Q&A

On The Politics Of Extinction

Researcher Sam Widin shares the value of environmental storytelling as a way to situate multispecies relationships in a world overloading us with data.

A palm cockatoo, by Vaclav Matous. Image via Shutterstock ID:1652981359.

Could you give us an overview of your background?

I studied at UNSW, doing a double major in history and environmental humanities, and then honours in the environmental humanities. My honours thesis looked at the recreational hunting of pigs in Australia, and the very well defined subculture which surrounds it. I was particularly interested in the subcultural iconography, in which the pig has become a complex figure, both loved and reviled. Since then I’ve tutored at UNSW, and had a few research assistant jobs here at USYD, one of which has been helping Thom van Dooren out with The Living Archive. It is a website for people from around Oceania to use narrative and storytelling to address species extinctions or losses of place they or their more-than-human communities may be experiencing. It’s been a rewarding process, and is coming along well, we’ve been able to publish stories from young people, scientists, poets, artists and of course people from within the humanities.

What is your current research, and your PhD project, focussing on?

My PhD is forming around the palm cockatoo, a very large and intelligent parrot which lives in Cape York, New Guinea and throughout the Torres Strait. Specifically I’m looking at the Cape York population, which differs from the other subspecies groups through some unique, perhaps ritualised behaviours which make up their mating and pair bonding performances. I want to use this bird as an anchor point from which to explore the radical diversity of ways of knowing and relating to these birds, whether they be those of corporations, local communities, conservationists, or various biologists. Who these parrots are, and what or who they represent will likely mean dramatically different things to Indigenous people than it will to non-Indigenous behavioural ecologists, bauxite miners, or environmental historians. I’m interested in how different knowledges of birds and their environments are produced, whether it be in the context of 19th century ornithology (as a branch of colonial science), modern research into parrot ethology, or any other knowledge making project.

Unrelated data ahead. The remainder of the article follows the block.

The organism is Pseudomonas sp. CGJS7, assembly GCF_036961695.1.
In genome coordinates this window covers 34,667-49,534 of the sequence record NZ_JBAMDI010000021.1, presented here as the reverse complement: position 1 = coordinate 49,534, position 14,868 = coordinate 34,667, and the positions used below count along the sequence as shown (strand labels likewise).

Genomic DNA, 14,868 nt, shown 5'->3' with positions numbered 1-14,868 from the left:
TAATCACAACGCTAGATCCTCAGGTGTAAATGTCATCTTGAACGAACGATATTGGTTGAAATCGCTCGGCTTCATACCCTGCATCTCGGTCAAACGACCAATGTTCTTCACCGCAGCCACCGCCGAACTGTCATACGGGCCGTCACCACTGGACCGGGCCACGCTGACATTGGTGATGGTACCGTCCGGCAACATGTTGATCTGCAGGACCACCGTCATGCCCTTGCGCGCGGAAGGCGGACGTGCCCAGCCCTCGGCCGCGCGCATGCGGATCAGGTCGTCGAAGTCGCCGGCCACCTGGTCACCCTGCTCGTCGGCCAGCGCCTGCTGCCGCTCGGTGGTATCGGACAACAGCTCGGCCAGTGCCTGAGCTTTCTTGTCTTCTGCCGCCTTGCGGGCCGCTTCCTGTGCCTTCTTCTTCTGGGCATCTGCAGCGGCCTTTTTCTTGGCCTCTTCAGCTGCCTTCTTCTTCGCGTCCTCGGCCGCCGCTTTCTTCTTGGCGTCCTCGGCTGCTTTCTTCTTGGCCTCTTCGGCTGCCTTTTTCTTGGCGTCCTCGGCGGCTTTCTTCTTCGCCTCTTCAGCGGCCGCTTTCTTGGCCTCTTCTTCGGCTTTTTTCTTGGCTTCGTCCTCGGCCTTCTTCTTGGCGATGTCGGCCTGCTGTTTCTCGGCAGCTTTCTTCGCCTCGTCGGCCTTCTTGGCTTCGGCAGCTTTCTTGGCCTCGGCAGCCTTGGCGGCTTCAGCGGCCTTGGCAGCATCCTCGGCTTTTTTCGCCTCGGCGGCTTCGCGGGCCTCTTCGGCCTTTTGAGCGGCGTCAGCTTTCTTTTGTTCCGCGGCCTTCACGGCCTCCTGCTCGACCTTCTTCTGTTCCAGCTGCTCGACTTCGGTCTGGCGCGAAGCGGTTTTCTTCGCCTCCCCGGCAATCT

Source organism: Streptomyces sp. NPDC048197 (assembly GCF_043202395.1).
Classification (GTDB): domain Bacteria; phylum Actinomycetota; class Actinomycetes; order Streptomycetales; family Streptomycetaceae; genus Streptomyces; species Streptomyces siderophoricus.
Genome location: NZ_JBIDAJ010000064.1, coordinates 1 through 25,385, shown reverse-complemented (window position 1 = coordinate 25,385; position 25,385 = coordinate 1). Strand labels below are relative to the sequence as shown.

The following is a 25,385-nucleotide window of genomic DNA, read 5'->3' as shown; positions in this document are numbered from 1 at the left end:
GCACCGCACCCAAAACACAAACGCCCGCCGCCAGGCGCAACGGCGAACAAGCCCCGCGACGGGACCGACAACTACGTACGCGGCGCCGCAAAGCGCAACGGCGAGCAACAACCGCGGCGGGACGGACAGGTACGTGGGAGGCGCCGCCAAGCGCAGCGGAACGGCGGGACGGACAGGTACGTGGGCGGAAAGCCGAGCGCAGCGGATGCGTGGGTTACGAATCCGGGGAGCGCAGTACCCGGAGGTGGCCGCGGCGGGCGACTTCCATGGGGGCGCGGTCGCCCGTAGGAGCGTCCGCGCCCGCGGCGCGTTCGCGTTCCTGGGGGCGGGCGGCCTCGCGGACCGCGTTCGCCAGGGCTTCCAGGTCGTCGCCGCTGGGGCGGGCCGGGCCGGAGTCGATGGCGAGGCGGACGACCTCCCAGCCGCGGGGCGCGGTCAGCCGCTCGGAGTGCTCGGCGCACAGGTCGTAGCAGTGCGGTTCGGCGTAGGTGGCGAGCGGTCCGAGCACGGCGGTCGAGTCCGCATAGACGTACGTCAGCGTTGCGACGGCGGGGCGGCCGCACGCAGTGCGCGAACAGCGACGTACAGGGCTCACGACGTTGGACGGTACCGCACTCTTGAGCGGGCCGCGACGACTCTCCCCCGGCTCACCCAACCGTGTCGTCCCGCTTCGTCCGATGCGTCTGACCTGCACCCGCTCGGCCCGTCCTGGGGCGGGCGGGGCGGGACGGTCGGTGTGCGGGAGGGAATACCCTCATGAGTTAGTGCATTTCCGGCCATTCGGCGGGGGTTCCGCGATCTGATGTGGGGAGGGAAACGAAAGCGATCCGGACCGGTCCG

I think quite a lot of multispecies work utilises relevant histories in brief engagements, as a means of providing their topics, or case studies with a bit of context. I want to pay close attention to the bird’s history, its evolutionary past and the environmental transformations the species may have experienced and witnessed over the past two centuries. I’ll do this in the hope that these histories can provide more than context. In other words I am trying to approach what is clearly a multispecies ethnography, as a historian. To explore that space, and figure out what contributions a historically attentive approach might provide, is definitely part of the methodological agenda.

What is the value of environmental storytelling in such a rapidly changing world?

I think its main value is as a sense making tool. The overload of information and statistical data regarding the speed and range of environmental change and breakdown can be very alienating. A recent example being the widely shared claim that the world’s oceans are absorbing, in terms of solar radiation, the energy equivalent of 10 atomic bombs every second. I think there is an interesting point at which highly specific information such as this ends up being quite abstract and alienating. It comes to us completely removed from any social context, and therefore it doesn’t really help us understand the planetary situation any better, it doesn’t help us advance or consolidate our politics. I don’t think anyone knows how to respond to this information, which raises questions about why we insist on discussing global heating in this kind of way. Proponents of a narrative approach would argue stories have the ability to ground us, to act as an anchor between people, places and difficult information. Especially in the case of environmental storytelling, a well-informed narrative can generate situated knowledges, which might lay out who exactly is part of the story and with what consequences.